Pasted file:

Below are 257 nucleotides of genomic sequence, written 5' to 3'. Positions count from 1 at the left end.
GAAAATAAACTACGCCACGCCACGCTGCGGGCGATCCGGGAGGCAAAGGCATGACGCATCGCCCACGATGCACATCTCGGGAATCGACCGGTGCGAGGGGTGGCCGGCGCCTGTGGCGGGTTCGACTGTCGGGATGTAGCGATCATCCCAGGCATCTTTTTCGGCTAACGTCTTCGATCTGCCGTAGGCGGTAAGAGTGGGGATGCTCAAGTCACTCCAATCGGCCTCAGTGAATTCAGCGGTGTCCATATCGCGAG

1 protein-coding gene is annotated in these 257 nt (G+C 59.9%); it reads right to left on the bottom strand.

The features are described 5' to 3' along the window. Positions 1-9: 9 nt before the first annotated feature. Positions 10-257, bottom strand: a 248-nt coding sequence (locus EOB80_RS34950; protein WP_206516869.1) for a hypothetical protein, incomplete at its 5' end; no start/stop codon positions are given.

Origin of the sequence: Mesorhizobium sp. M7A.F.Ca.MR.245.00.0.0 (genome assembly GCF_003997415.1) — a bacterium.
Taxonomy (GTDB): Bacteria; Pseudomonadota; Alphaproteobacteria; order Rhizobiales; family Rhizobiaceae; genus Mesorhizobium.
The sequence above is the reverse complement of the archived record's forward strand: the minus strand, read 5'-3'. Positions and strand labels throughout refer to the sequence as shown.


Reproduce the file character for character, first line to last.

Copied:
Below are 257 nucleotides of genomic sequence, written 5' to 3'. Positions count from 1 at the left end.
GAAAATAAACTACGCCACGCCACGCTGCGGGCGATCCGGGAGGCAAAGGCATGACGCATCGCCCACGATGCACATCTCGGGAATCGACCGGTGCGAGGGGTGGCCGGCGCCTGTGGCGGGTTCGACTGTCGGGATGTAGCGATCATCCCAGGCATCTTTTTCGGCTAACGTCTTCGATCTGCCGTAGGCGGTAAGAGTGGGGATGCTCAAGTCACTCCAATCGGCCTCAGTGAATTCAGCGGTGTCCATATCGCGAG

1 protein-coding gene is annotated in these 257 nt (G+C 59.9%); it reads right to left on the bottom strand.

The features are described 5' to 3' along the window. Positions 1-9: 9 nt before the first annotated feature. Positions 10-257, bottom strand: a 248-nt coding sequence (locus EOB80_RS34950; protein WP_206516869.1) for a hypothetical protein, incomplete at its 5' end; no start/stop codon positions are given.

Origin of the sequence: Mesorhizobium sp. M7A.F.Ca.MR.245.00.0.0 (genome assembly GCF_003997415.1) — a bacterium.
Taxonomy (GTDB): Bacteria; Pseudomonadota; Alphaproteobacteria; order Rhizobiales; family Rhizobiaceae; genus Mesorhizobium.
The sequence above is the reverse complement of the archived record's forward strand: the minus strand, read 5'-3'. Positions and strand labels throughout refer to the sequence as shown.